In Jamie's world anything was possible. Wolves spoke as men and goblins ruled governments. Waterfalls flowed upwards and inanimate objects made conversation with him whenever they pleased. And if his parents encouraged him, they were not alone. Children's heads are a terrible mess of truth and lies, receptacles for conflicting information, fragments of facts and half-formed opinions. Misinformation is every parent's tool for shielding their offspring from the adult domain. Real life, with its grubby ethics and rank injustice, is not considered a suitable place for a child to inhabit. From birth, Jamie's baby cage had been padded with fairy tale and strung above a safety net of make-believe, no clues handed out as to what should be accepted as absolute or dismissed as whimsy. Even time had been warped and truncated – 'just a minute', 'the other day', the concept of 'soon' – a whole lexicon of vagueness invented to further smudge the lines of an already blurred world.
There were so many clues that the crossed wires in Jamie Fleming's head would not spontaneously unravel. Somebody should have noticed but nobody was paying attention. If only they had been. If only his family had understood the strange workings of that clever little mind, they would have watched him so much more carefully.
Excerpted from "The Summer of the Bear"
Copyright © 2010 Bella Pollen.
Excerpted by permission of Grove Atlantic, Inc..
All rights reserved. No part of this excerpt may be reproduced or reprinted without permission in writing from the publisher.
Excerpts are provided by Dial-A-Book Inc. solely for the personal use of visitors to this web site.
Most Helpful Customer Reviews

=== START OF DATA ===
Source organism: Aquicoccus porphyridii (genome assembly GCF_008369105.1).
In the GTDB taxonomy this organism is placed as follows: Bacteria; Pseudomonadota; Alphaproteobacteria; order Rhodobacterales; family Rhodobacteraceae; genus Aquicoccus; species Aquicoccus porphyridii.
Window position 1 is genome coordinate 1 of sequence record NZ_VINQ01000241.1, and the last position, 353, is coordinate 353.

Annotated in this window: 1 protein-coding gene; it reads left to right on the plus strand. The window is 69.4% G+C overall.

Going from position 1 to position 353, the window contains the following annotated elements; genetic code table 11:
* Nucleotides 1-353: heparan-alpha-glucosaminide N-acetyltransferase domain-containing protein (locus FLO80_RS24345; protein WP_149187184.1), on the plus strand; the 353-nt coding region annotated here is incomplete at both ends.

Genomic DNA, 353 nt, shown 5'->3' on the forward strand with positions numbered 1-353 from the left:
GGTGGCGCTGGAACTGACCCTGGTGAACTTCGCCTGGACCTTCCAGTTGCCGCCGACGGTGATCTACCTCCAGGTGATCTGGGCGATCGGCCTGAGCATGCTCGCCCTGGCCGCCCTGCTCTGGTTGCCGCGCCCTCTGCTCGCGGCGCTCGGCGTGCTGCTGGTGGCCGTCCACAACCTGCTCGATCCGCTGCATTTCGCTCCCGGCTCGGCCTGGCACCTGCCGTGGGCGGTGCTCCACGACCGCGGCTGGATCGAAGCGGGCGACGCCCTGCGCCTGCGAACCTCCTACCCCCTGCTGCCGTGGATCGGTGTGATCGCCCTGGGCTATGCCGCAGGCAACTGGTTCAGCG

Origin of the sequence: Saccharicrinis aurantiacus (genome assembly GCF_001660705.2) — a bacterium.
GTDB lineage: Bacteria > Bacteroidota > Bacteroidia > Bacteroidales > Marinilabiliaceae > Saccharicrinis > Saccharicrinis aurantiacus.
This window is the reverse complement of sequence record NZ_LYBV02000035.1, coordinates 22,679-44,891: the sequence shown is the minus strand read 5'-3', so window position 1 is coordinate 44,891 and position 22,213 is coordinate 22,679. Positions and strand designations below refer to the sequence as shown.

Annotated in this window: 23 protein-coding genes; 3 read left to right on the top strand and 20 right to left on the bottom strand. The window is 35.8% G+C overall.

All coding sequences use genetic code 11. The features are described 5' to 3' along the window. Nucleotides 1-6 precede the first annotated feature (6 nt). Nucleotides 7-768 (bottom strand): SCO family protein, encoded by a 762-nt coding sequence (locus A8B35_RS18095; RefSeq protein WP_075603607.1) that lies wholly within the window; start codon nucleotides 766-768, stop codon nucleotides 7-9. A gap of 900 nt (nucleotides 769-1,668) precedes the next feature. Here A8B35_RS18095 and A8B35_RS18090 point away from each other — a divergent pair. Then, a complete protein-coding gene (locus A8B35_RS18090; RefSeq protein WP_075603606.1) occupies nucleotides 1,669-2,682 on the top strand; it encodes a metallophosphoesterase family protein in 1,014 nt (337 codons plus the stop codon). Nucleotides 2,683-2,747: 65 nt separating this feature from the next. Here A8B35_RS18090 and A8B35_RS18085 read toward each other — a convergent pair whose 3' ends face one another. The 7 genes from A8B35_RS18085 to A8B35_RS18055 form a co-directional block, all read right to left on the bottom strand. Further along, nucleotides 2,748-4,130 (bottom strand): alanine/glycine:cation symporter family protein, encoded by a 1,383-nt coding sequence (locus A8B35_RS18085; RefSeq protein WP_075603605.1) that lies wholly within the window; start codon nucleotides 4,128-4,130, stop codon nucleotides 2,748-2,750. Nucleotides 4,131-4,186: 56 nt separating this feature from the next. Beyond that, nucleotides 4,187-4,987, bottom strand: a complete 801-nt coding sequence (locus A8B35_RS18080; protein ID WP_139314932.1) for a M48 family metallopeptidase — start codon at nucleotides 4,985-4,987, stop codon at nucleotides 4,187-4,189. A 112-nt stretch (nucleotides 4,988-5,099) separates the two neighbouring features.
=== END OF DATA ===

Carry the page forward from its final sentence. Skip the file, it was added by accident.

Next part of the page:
Summer of the Bear begins with the death of Nicky Flemming. Working in the British Embassy in Germany, his accidental fall from the top of the embassy seems anything but accidental. The government agents assigned to investigate suspect suicide, saying that Nicky could have been a mole who was about to be caught. Stunned and prfoundly confused his wife, Letty, flees with their 3 children to her childhood summer home on an island in Scotland. There Letty falls into a numb cycle of trying to pretend she is ok while her mind runs constantly over the past looking for clues to Nicky's secret life. Meanwhile her children struggle too, Georgie with an overwhelming sense of guilt, Alba with pure and furious anger, and brilliant but simple Jamie with confusion. If his dad is lost it means he'll return one day, but why is it taking so long? In the end a crisis on the island along with an escaped bear brings everything to a head, revealing the children's struggles and answering the questions surrounding Nicky's death in a wholly unexpected way. More than anything I found Summer of the Bear to be a meditation on grief, the many differnt ways that people exerience it and how we can eventually come to live with it. Letty's sense of having been betrayed, Jamie's total denial that his dad is gone, Alba's unmitigated fury at everything, and Georgie's quiet guilt all show us the full range of emotions at the loose of a loved one. Set against the lonely and isolated backdrop of the island you can fully feel the hole Nicky has left in the life of his family. The mystery of his death adds some spark and helps keep the story moving forward and the fantasy of the bear helps it move to a conclusion. The story stalls a bit in the middle but picks up at the again with a great ending.